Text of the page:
A place to live and dream!

More to come, soon! Hopefully, tomorrow…

Film Journey in the Now

Return to Hope

Production of a Portfolio Film – Post #1 Concept Development

The first time I laid eyes on what my childhood friends and I would eventually refer to as the “First River” in Hope, Rhode Island, I thought that surely it must be a magical river. Magic was the only explanation my six-year-old imagination could come up with as to how the river’s water could have been transformed into a wonderfully milky, bright orange flow.

The first river was actually more akin to a spillway than a river, being flanked by hand-stacked stone walls and gravel embankments from the point that it emerged out of the arched granite gateway at the rear of Hope Mill, all the way down to its reintroduction point with the Pawtuxet River. The mill had been using the Pawtuxet’s water to generate electricity for nearly a century before I first visited its spillway, a historical fact that was entirely irrelevant to my uneducated mind at six years of age. And on that first sighting, every gallon of water in between those walls, for the full half-mile stretch of the first river’s length, was a swirling Creamsicle orange. During the following weeks, I returned to the river often and I was thrilled and delighted to see that it would change colors regularly. Baby blue was my favorite because it appeared to be creamy enough to drink, but even at that age, I sensed it would be an unwise decision to do so. For weeks, I visited the magic river, and I kept it as a secret from my parents. When I finally told my dad about it, I was perplexed by his stern reaction. As we walked down to the rivers’ edge together, my father’s demeanor seemed to grow stormier with every step. When he saw it, he became downright angry. He said, “Son this is not right! The mill is polluting the river with their wastewater and that’s against the law!”

“First River” Hope, RI – June 2022

I’m not sure about this, but I think my dad may have reported the environmental crime to the local authorities. The mill, however, continued to pollute the river for at least another three to four years, because I can clearly remember watching the fish and turtles dying slowly through the passing seasons, presumably a result of the toxic dyes being poured daily into their habitat. That childhood experience has remained fresh in my mind for fifty-three years’ worth of water passing under a multitude of bridges in my lifetime. Memories of the experience have also evolved into the underlying premise of the portfolio film I am now producing, titled “Return to Hope”. The film is to be a crucial element of the submission package for my application to the graduate program at Savannah College of Art and Design. Although I have never created a film before, this one will need to be emotionally provocative and intellectually impactful, considering that I’m hoping to impress the college admissions board. The sole mandatory guideline given by the admissions department is that the film must be no longer than ten minutes. Well, as you might imagine, this requirement brought my confidence level up a notch or two. As a novice filmmaker, producing a ten-minute film seems manageable. As to how impactful it will be, well, that is entirely a matter of intention.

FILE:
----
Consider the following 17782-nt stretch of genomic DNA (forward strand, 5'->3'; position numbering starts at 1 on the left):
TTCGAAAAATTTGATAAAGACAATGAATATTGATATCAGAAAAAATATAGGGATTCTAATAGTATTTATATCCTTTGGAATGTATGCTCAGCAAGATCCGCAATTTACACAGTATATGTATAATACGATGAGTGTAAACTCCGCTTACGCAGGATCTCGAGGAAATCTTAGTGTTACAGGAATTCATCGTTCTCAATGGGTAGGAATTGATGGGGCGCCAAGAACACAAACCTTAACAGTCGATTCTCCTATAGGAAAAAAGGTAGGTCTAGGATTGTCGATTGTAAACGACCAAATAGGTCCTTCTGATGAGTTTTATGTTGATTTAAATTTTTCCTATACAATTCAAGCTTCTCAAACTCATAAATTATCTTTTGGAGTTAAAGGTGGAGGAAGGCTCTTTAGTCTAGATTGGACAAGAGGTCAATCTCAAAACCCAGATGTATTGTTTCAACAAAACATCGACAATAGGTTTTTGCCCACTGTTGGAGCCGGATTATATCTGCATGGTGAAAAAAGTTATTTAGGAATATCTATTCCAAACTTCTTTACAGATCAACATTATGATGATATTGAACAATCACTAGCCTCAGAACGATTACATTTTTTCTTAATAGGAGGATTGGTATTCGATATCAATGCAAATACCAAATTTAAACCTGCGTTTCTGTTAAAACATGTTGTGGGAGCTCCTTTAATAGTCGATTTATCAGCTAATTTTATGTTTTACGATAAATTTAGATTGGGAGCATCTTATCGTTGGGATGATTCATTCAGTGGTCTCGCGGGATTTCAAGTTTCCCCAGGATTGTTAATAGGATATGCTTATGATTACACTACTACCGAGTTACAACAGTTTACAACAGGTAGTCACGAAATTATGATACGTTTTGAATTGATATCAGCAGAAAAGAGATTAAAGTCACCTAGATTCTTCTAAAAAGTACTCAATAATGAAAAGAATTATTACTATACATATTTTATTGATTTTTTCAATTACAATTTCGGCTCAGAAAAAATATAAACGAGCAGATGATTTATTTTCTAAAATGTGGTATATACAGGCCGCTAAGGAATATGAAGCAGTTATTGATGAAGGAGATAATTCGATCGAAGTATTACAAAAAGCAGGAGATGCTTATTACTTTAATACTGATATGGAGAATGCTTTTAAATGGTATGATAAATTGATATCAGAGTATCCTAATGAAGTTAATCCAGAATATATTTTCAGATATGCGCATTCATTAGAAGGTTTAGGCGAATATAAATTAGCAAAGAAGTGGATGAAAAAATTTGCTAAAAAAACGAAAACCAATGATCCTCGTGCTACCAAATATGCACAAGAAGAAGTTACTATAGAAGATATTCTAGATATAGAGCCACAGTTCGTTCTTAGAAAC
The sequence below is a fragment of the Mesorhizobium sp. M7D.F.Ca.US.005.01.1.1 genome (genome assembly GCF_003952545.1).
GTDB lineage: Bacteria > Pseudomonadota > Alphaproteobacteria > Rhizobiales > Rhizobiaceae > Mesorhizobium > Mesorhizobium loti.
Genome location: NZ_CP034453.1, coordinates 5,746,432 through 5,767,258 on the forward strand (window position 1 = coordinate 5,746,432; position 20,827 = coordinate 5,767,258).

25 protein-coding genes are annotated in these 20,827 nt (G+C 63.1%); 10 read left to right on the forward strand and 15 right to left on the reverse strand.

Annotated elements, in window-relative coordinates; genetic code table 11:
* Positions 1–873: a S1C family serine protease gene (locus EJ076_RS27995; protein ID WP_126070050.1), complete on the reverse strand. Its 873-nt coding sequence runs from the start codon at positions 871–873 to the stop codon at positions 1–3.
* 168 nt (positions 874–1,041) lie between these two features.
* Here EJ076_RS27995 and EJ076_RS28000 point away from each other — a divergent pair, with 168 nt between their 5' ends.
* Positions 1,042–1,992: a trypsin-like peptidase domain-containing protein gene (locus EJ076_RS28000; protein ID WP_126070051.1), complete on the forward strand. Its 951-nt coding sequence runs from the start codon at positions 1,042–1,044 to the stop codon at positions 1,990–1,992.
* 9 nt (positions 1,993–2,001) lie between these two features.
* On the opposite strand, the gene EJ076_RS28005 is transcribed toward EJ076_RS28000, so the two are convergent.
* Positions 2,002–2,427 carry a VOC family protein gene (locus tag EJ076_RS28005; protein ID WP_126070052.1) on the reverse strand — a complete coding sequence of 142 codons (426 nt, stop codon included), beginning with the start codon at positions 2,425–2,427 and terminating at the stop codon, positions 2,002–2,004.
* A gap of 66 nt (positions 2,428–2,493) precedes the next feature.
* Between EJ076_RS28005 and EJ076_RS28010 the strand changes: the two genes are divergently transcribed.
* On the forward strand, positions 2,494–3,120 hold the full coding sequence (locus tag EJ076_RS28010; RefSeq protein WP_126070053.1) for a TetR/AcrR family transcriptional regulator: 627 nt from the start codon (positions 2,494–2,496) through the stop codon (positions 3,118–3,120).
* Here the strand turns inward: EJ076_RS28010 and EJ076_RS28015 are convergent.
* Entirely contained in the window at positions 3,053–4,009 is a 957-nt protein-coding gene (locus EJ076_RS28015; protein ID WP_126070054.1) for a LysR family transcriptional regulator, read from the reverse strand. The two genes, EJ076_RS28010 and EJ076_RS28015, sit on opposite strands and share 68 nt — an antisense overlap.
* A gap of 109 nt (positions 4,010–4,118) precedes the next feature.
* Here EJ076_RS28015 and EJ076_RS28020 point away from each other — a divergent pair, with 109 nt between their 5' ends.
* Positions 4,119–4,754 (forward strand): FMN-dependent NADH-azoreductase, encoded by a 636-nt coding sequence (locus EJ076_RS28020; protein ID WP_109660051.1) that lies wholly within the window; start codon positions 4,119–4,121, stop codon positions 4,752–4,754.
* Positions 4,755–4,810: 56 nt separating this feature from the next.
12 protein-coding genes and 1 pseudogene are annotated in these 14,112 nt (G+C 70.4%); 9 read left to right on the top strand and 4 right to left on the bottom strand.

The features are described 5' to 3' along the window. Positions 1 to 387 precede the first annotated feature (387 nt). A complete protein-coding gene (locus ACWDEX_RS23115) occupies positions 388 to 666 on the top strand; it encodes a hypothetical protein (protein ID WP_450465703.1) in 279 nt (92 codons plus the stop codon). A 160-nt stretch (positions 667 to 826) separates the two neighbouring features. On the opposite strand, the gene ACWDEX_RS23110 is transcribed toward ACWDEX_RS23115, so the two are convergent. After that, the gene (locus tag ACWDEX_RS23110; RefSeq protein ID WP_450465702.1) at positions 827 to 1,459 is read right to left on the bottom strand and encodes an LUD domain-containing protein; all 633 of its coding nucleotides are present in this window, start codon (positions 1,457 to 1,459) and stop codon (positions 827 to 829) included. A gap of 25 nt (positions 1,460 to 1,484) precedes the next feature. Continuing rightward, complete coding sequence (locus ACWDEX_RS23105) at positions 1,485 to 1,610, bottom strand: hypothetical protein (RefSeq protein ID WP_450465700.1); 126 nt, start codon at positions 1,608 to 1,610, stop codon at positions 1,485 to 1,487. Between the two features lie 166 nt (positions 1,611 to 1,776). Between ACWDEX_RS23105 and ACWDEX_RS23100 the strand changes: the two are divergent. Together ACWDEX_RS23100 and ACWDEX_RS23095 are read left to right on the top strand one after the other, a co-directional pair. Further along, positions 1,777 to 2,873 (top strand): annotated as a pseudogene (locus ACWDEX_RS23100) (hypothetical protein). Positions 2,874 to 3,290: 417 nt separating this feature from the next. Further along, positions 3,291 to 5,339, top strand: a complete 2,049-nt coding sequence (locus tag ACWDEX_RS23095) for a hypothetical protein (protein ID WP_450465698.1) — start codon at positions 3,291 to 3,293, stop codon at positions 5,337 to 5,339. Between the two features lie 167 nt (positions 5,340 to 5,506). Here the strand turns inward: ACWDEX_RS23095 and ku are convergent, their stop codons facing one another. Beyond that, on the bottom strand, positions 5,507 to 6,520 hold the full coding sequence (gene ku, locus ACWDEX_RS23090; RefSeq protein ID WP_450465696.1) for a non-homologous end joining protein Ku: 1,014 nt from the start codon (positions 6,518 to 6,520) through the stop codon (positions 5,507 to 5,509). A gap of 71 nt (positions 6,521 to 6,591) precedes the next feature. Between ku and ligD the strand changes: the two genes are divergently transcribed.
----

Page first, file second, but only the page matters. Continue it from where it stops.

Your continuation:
Spillway Outlet” Hope Mill, Hope, RI – June 2022

The month of October is my personal favorite. Not only because it is the month I was born in, but because it represents the beginning of the transition between summer and autumn. I love the cool crisp mornings of fall; the coming harvest and the promise of snowfall; anticipating nights spent by the fireplace staring into the glowing embers and remembering the best of autumns long past.

This morning, October 1, 2022, I set the intention to turn my focus primarily to the work on this film. Journal entries on the Grand Providentia United blog site will also be largely dedicated to this intention. I will be documenting the process from beginning to end, right here on this site. Happy October everyone!

As soon as I published this post, a notification popped up to congratulate me on my 100th post on Grand Providentia United. In light of the transcendental level of intentions I’ve been setting this morning, I see most clearly that there is a high density of synchronicity in the air today!

Here and Now

There is an Abundance of Self-Worth Available for Us to Offer Ourselves, But First We Must Feel Worthy Enough to Accept the Offer (Conclusion)

Fresh Perspectives Harvested